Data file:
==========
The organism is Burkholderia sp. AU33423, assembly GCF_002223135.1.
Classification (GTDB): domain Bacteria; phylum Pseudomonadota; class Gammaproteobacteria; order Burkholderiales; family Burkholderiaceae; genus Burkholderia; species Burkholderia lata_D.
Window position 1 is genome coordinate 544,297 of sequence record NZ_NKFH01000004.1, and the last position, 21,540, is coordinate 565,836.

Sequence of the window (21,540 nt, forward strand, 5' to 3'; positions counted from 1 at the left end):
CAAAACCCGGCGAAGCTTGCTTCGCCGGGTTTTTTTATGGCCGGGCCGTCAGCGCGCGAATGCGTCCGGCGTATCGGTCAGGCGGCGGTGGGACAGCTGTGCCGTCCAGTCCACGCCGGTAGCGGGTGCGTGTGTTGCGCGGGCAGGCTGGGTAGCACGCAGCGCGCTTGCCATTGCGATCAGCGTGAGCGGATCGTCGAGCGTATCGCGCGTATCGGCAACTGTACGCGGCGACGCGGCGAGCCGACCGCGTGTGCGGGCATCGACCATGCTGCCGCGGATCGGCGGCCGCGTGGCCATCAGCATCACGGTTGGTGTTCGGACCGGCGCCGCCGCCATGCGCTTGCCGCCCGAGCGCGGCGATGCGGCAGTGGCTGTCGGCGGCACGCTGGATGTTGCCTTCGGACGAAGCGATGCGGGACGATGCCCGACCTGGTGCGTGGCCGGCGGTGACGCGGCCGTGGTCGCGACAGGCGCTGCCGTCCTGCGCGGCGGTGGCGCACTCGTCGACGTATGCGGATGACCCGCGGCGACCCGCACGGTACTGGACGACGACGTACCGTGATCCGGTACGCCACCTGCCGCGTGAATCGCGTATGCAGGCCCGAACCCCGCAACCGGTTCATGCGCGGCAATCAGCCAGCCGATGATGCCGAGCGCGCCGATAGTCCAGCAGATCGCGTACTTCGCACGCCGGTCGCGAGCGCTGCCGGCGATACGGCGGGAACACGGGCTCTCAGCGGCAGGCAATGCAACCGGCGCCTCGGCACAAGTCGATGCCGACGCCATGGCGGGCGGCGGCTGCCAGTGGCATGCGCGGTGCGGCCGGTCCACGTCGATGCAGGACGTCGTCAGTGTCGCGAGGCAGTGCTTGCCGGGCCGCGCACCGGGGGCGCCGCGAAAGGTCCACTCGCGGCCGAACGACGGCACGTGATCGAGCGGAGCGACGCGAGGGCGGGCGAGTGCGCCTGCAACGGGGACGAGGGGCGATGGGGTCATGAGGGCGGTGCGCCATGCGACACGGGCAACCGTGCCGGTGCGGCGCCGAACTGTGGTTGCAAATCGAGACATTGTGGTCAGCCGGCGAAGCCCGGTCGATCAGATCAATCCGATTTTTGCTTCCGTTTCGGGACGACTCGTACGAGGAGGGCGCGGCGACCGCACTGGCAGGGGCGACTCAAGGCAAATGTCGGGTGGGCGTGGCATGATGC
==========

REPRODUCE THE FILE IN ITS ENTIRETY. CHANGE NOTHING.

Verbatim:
The organism is Burkholderia sp. AU33423, assembly GCF_002223135.1.
Classification (GTDB): domain Bacteria; phylum Pseudomonadota; class Gammaproteobacteria; order Burkholderiales; family Burkholderiaceae; genus Burkholderia; species Burkholderia lata_D.
Window position 1 is genome coordinate 544,297 of sequence record NZ_NKFH01000004.1, and the last position, 21,540, is coordinate 565,836.

Sequence of the window (21,540 nt, forward strand, 5' to 3'; positions counted from 1 at the left end):
CAAAACCCGGCGAAGCTTGCTTCGCCGGGTTTTTTTATGGCCGGGCCGTCAGCGCGCGAATGCGTCCGGCGTATCGGTCAGGCGGCGGTGGGACAGCTGTGCCGTCCAGTCCACGCCGGTAGCGGGTGCGTGTGTTGCGCGGGCAGGCTGGGTAGCACGCAGCGCGCTTGCCATTGCGATCAGCGTGAGCGGATCGTCGAGCGTATCGCGCGTATCGGCAACTGTACGCGGCGACGCGGCGAGCCGACCGCGTGTGCGGGCATCGACCATGCTGCCGCGGATCGGCGGCCGCGTGGCCATCAGCATCACGGTTGGTGTTCGGACCGGCGCCGCCGCCATGCGCTTGCCGCCCGAGCGCGGCGATGCGGCAGTGGCTGTCGGCGGCACGCTGGATGTTGCCTTCGGACGAAGCGATGCGGGACGATGCCCGACCTGGTGCGTGGCCGGCGGTGACGCGGCCGTGGTCGCGACAGGCGCTGCCGTCCTGCGCGGCGGTGGCGCACTCGTCGACGTATGCGGATGACCCGCGGCGACCCGCACGGTACTGGACGACGACGTACCGTGATCCGGTACGCCACCTGCCGCGTGAATCGCGTATGCAGGCCCGAACCCCGCAACCGGTTCATGCGCGGCAATCAGCCAGCCGATGATGCCGAGCGCGCCGATAGTCCAGCAGATCGCGTACTTCGCACGCCGGTCGCGAGCGCTGCCGGCGATACGGCGGGAACACGGGCTCTCAGCGGCAGGCAATGCAACCGGCGCCTCGGCACAAGTCGATGCCGACGCCATGGCGGGCGGCGGCTGCCAGTGGCATGCGCGGTGCGGCCGGTCCACGTCGATGCAGGACGTCGTCAGTGTCGCGAGGCAGTGCTTGCCGGGCCGCGCACCGGGGGCGCCGCGAAAGGTCCACTCGCGGCCGAACGACGGCACGTGATCGAGCGGAGCGACGCGAGGGCGGGCGAGTGCGCCTGCAACGGGGACGAGGGGCGATGGGGTCATGAGGGCGGTGCGCCATGCGACACGGGCAACCGTGCCGGTGCGGCGCCGAACTGTGGTTGCAAATCGAGACATTGTGGTCAGCCGGCGAAGCCCGGTCGATCAGATCAATCCGATTTTTGCTTCCGTTTCGGGACGACTCGTACGAGGAGGGCGCGGCGACCGCACTGGCAGGGGCGACTCAAGGCAAATGTCGGGTGGGCGTGGCATGATGC